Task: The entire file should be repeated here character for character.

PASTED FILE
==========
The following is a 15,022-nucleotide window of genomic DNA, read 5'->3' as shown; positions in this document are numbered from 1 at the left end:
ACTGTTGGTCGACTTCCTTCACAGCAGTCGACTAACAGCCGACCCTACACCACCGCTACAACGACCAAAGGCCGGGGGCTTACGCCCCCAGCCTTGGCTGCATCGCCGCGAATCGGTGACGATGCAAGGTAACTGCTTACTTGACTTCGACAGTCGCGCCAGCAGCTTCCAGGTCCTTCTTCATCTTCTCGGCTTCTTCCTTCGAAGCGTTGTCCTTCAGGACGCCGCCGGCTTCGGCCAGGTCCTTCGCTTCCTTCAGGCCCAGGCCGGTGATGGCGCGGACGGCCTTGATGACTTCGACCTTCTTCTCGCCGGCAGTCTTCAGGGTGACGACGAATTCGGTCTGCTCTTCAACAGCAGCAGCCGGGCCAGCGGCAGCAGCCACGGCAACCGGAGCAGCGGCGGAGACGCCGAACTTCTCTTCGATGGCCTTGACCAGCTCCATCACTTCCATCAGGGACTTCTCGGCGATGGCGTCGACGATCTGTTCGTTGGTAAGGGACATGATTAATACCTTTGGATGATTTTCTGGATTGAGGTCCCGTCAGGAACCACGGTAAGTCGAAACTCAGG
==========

The following is a 15,022-nucleotide window of genomic DNA, read 5'->3' as shown; positions in this document are numbered from 1 at the left end:
ACTGTTGGTCGACTTCCTTCACAGCAGTCGACTAACAGCCGACCCTACACCACCGCTACAACGACCAAAGGCCGGGGGCTTACGCCCCCAGCCTTGGCTGCATCGCCGCGAATCGGTGACGATGCAAGGTAACTGCTTACTTGACTTCGACAGTCGCGCCAGCAGCTTCCAGGTCCTTCTTCATCTTCTCGGCTTCTTCCTTCGAAGCGTTGTCCTTCAGGACGCCGCCGGCTTCGGCCAGGTCCTTCGCTTCCTTCAGGCCCAGGCCGGTGATGGCGCGGACGGCCTTGATGACTTCGACCTTCTTCTCGCCGGCAGTCTTCAGGGTGACGACGAATTCGGTCTGCTCTTCAACAGCAGCAGCCGGGCCAGCGGCAGCAGCCACGGCAACCGGAGCAGCGGCGGAGACGCCGAACTTCTCTTCGATGGCCTTGACCAGCTCCATCACTTCCATCAGGGACTTCTCGGCGATGGCGTCGACGATCTGTTCGTTGGTAAGGGACATGATTAATACCTTTGGATGATTTTCTGGATTGAGGTCCCGTCAGGAACCACGGTAAGTCGAAACTCAGG